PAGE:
Highlander Chopper - Page 1 of 7
As shown here, there are five basic measurements. Measurement 'A' will always be the same, and 'B', 'C', and 'D' are a product of 'A' and 'E'. Confused? Sounds like we are going to build a space shuttle for NASA here, doesn't it? Well, have no fear; this is a lot simpler than it sounds.
Basically, length 'A' is the same because it puts the rider a certain distance from the handlebars. If you are 6 feet tall or 4 feet tall, this length will be just fine, since the handlebars are easily adjusted forward or backwards. It has also been calculated so the frame can take a 26-inch rear wheel with a fat tire.
Measurement 'E' is, of course, fork length (the very essence of a chopper). This is something you will decide on, although I will make a few suggestions for practical riding purposes.
Ok, now that we know the length of 'A' (always the same), and the length of 'E', (the forks), we can than calculate 'B', 'C', and 'D' so that the rider can reach the pedals and the pedals do not scrape on the ground. That's all there is to it.
As always, before you start, it's a good idea to source out all the raw materials for the project. Since the biggest part of building this chopper is your own hard work, the list of materials and cost is very small, and most of the parts like those shown in this photo can be salvaged from scrap bikes. Here's what you need:
About 20 feet of one-inch, thin- walled steel electrical conduit (also called EMT).
Two sets of forks from a 26-inch mountain bike (these do not have to be exactly the same, just as long as they are for a 26-inch wheel).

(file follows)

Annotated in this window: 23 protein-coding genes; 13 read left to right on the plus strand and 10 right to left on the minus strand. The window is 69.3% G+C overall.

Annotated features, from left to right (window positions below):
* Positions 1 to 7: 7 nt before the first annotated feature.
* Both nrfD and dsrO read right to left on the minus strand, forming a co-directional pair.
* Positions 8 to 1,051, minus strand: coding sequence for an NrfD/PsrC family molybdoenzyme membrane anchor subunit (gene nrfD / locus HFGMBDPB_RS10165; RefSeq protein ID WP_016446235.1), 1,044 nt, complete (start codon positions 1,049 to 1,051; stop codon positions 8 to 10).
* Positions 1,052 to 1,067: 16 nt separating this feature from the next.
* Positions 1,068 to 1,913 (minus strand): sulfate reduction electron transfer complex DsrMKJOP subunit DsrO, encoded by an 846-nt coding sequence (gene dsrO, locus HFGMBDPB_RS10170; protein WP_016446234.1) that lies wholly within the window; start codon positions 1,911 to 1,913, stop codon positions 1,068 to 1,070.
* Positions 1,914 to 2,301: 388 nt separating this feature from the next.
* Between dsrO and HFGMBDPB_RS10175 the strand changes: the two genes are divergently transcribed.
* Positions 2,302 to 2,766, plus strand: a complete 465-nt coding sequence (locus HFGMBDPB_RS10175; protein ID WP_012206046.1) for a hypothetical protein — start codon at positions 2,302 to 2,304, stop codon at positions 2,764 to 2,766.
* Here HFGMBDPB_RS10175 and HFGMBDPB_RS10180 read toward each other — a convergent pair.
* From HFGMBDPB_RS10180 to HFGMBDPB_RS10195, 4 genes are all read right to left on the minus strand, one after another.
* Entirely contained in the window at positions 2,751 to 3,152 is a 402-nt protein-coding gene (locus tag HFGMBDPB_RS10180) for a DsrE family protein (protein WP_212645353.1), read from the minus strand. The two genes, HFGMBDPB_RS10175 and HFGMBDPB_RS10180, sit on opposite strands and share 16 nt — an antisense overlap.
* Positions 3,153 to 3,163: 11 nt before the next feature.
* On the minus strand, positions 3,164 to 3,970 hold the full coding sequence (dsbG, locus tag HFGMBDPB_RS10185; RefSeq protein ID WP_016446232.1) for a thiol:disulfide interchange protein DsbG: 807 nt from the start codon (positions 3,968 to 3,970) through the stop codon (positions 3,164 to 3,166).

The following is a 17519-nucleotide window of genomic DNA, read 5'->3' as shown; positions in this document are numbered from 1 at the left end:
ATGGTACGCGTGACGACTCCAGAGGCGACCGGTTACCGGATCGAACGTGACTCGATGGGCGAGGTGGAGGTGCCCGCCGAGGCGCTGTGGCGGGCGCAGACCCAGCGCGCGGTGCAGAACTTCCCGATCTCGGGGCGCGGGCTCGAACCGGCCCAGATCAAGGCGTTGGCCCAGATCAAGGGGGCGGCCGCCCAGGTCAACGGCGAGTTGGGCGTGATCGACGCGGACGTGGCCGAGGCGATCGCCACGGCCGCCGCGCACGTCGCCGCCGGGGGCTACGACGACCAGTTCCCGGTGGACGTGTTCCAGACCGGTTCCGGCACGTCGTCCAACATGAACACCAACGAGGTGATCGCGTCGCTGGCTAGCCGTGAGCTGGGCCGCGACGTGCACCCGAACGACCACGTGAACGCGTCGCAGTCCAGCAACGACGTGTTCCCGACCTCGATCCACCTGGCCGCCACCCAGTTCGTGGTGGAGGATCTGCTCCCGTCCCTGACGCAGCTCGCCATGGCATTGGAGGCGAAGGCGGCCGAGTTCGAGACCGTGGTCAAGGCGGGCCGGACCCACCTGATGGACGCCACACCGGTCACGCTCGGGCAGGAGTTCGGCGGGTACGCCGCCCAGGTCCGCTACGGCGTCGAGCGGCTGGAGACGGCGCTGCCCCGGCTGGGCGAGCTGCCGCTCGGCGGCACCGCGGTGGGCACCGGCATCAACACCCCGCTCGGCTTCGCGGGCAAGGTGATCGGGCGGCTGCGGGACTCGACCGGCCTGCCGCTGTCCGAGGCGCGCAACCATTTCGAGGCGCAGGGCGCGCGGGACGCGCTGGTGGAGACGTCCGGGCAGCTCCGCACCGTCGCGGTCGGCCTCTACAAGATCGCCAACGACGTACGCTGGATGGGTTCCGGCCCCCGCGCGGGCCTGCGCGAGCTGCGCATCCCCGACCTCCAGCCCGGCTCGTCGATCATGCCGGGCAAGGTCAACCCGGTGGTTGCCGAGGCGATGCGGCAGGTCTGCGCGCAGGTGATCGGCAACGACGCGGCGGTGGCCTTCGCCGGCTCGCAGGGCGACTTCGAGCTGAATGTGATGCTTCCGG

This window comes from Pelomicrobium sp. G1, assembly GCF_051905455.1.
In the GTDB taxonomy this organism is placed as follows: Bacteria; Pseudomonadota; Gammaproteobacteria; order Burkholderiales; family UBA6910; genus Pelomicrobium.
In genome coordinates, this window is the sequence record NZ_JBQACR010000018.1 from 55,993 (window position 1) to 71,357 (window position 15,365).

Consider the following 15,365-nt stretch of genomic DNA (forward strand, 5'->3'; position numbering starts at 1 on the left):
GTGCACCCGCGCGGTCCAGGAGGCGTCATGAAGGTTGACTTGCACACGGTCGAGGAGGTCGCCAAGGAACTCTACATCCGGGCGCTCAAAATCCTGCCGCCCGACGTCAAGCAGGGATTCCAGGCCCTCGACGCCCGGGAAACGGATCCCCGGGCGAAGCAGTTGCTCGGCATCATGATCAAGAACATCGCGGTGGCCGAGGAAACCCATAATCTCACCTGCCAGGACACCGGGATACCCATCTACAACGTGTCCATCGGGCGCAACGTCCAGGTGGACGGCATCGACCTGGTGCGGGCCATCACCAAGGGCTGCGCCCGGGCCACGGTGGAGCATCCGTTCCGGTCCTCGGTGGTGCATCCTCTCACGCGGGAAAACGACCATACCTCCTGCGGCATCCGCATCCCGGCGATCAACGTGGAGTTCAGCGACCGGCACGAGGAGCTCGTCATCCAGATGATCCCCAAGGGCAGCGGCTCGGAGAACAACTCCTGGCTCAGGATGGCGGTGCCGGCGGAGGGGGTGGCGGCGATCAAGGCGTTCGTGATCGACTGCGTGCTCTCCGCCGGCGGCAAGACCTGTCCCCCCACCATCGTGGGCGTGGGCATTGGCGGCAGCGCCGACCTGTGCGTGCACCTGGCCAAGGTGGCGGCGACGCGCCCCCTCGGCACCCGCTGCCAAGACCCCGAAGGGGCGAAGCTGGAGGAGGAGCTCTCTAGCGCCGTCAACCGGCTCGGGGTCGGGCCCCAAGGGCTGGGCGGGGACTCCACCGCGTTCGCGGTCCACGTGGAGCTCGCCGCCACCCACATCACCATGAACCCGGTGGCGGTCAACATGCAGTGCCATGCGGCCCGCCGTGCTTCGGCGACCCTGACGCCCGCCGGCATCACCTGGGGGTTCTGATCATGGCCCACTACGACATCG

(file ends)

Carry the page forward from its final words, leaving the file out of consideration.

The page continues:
One head tube and fork set salvaged from another bike frame (any size fork will do as long as the head tube and forks fit together).
One bottom bracket and crank set salvaged from another bike frame.
One gooseneck and set of ape hanger handlebars.
A sheet of 24-gauge or similar thickness steel for the fender (about 4 feet square).
Two nuts and bolts for the forks (nuts need to be about 1-inch in diameter to fit inside the electrical conduit as you will soon see).
One big seat with springs (these can be found on many exercise bikes).
One 26-inch rear wheel with coaster brake and one 20-inch front wheel.
A few chains of equal size to join together (these must fit on your crank set).
Once you understand how all the parts go together feel free to modify the design to suit your needs or style. You may want a 24-inch front wheel, or 20-inch on the front and rear, or even 36 speeds with front and rear shifters and disc brakes.
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You can build it yourself from our easy to follow DIY plans!